In a dark forest made of books
Immersive technology, Audubon’s birds set free, memorycide and Captain Nemo’s private library
Just as the selection and arrangement of words can provide insight into our psyches, so can that of the books in our libraries. Both public and private libraries are places rich with symbolic significance, reflecting not only our interests but also our classificatory systems. The ways in which human knowledge and the products of the human imagination have been organized are indicative of broader assumptions regarding the order of things.
The Tower of Babel remains one of the most potent symbols of humanity’s attempt to master space. The Library of Alexandria, in turn, has become a troubling symbol of our attempt to master time. Built on the orders of the Ptolemaic kings at the end of the third century BC, the Library of Alexandria was designed to bring together, in one place and in systematized form, all the written products of civilization deemed worthy of survival. In his celebrated short story “The Library of Babel”, Jorge Luis Borges highlights the intimate relation between these two dreams of mastery. Neither dream would escape a violent end, as visitors of this exhibition have the opportunity to experience almost first-hand.
Inspired by Alberto Manguel’s The Library at Night (2006), the show was designed by Robert Lepage and his production company Ex Machina to celebrate the tenth anniversary of Montreal’s Grande Bibliothèque in 2015. Currently on at the Bibliothèque nationale de France, the exhibition takes the form of an immersive virtual reality in which viewers are transported into ten magnificent libraries, one of which is fictional (belonging to Captain Nemo), while the others (apart from the Library of Alexandria) are all still in existence. The contrast between these libraries and the decidedly brutalist BNF, so memorably derided in W. G. Sebald’s Austerlitz (2001), could not be more striking. Having traversed a room displaying images and objects held at the BNF, visitors are ushered into a replica of Manguel’s own library, a conversion of a former chapel barn in the Loire region. It is here, in darkness and with artificial rain falling outside the small, ivy-clad windows, that visitors are provided with headsets and earphones, and first encounter Manguel’s pleasantly melodic voice as he recounts highlights from his book.
You are then led into the adjacent room, a library stocked with old-fashioned wooden tables and revolving chairs between which tall birch trees rise up, their leaves taking the form of books, disturbing any clear distinction between inside and outside. Here, too, darkness reigns, disrupted only by the halo of the green-shaded reading lamps. It is in this eerie space that visitors put on their headsets. The impact of the 360° technology is at once impressive and disorientating. You arch your neck and turn in your chair so as not miss any of the many architectural details to which the audioguide refers.
The order of entering the libraries is left to the viewer. The burning of the Library of Alexandria is experienced from the point of view of someone sitting in the midst of its massive stock of papyrus scrolls. Following this conflagration, the new Library of Alexandria is seen from above, a bright disk illuminating the Egyptian night. We dive 20,000 leagues under the sea to access the private library of Captain Nemo on the Nautilus while sea creatures swim past the porthole. From below, you look up at the skeleton of a whale suspended in Mexico City’s massive Biblioteca Vasconcelos. The bombing of the National Library in Sarajevo during the Balkan War of 1992–5 is accompanied by the music of a lone cellist sitting on its stairs, playing Albinoni’s haunting Adagio in G minor. As Manguel observes, this particular act of destruction led to the coining of a new and terrible word: “memorycide”. Designed to reflect the peaceful co-existence of different cultures, the architecture of the library in Sarajevo contrasts dramatically with that of the Library of Congress in Washington, DC, which confidently asserts the supremacy of American achievements.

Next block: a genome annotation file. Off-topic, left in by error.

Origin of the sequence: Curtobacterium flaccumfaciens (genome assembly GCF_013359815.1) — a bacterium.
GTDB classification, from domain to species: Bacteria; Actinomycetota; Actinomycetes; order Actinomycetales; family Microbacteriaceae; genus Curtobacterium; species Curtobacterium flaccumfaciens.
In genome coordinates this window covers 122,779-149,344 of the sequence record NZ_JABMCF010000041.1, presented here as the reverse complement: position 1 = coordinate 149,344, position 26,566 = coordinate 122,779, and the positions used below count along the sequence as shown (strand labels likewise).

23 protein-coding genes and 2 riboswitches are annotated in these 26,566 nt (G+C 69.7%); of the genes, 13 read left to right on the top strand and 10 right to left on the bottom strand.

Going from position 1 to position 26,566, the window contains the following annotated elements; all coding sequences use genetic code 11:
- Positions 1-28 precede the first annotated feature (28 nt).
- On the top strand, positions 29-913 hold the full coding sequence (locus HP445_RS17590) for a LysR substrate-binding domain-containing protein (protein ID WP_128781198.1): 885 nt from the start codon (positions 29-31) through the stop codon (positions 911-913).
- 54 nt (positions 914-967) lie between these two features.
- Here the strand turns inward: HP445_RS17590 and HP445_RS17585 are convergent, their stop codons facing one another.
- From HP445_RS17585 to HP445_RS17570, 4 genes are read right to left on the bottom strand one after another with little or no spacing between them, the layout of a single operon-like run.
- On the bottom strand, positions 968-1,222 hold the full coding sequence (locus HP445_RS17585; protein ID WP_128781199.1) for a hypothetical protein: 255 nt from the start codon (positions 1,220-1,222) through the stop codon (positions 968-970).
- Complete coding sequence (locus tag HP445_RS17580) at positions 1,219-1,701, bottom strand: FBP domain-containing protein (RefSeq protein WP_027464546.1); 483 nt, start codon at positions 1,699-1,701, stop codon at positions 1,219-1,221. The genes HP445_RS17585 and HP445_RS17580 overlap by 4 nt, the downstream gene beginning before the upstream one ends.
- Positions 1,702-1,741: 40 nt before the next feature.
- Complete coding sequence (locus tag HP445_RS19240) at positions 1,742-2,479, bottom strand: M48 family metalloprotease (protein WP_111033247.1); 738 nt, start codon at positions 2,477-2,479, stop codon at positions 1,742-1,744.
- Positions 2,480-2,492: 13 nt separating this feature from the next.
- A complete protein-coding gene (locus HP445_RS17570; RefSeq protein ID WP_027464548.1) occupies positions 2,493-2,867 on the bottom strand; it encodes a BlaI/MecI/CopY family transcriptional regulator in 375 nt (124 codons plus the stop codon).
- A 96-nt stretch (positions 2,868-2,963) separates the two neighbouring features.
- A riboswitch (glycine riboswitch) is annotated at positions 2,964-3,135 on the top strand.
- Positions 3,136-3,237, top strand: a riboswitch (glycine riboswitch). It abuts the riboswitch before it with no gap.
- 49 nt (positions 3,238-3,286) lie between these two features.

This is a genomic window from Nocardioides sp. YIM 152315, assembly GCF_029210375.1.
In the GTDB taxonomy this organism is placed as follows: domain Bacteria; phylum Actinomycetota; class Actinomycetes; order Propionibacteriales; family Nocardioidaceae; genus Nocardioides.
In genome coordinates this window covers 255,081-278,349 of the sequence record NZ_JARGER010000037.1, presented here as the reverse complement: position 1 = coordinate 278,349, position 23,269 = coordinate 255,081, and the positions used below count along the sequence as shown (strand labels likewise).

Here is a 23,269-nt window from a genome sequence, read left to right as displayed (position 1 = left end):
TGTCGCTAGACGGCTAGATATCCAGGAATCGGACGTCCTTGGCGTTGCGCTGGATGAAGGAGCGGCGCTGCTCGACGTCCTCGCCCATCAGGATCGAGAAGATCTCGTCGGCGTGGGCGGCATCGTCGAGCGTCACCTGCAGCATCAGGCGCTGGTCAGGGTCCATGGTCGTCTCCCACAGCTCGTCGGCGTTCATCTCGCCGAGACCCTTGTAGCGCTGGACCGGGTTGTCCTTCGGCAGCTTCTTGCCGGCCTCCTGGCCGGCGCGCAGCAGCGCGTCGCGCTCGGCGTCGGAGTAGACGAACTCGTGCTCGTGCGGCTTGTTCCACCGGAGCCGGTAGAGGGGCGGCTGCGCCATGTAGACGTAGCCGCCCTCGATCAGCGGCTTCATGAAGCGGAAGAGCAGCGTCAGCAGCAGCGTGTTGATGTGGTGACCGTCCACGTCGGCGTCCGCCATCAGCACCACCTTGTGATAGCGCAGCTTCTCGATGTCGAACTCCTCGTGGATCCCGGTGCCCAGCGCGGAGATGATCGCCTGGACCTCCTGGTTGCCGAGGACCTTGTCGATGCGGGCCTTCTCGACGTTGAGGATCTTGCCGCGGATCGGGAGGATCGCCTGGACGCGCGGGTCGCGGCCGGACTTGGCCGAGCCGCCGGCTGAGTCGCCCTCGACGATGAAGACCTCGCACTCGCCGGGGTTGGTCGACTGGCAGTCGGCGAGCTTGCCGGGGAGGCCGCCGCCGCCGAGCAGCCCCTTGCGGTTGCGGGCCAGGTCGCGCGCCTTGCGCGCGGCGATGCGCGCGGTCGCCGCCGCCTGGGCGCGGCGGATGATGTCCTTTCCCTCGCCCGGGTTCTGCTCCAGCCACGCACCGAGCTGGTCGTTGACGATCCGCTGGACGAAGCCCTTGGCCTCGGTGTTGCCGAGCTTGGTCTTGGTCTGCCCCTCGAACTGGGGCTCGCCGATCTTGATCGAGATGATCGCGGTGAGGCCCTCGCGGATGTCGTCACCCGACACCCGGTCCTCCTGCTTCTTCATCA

In Ottawa’s Library of Parliament, Lepage and his team release the birds from the confines of John James Audubon’s celebrated Birds of America, their flight regarded sternly by Queen Victoria, whose statue stands at the centre of the reading room. In the narrow, elongated body of the Copenhagen University Library, Victorian ghosts move silently among the “dead books” – those that have never been classified and are no longer accessible – while modern-day knowledge seekers work on their laptops, calling up digitized texts. It is in this “mummified” space that the aura of the library becomes most apparent.
“At night, the library becomes a dream machine”, the BNF’s website promises. Yet the idea of night is only present in some of the scenes, and, overall, the exhibition inclines more towards the documentary-historical than the creative-imaginative. The immersive technology is its most impressive feature, and one is left wishing that it had been exploited even more creatively, that many more creatures of the imagination had been released into the night of these virtual library spaces. In his book, Manguel fantasizes about a library in which “the hero of The Castle would embark on the Pequod in search of the Holy Grail, land on a deserted island to rebuild society from fragments shored against his ruins, speak of his first centenary encounter with ice and recall, in excruciating detail, his early going to bed”. A wilder mingling of the literary-imaginary with historical reality might have made this exhibition even more memorable.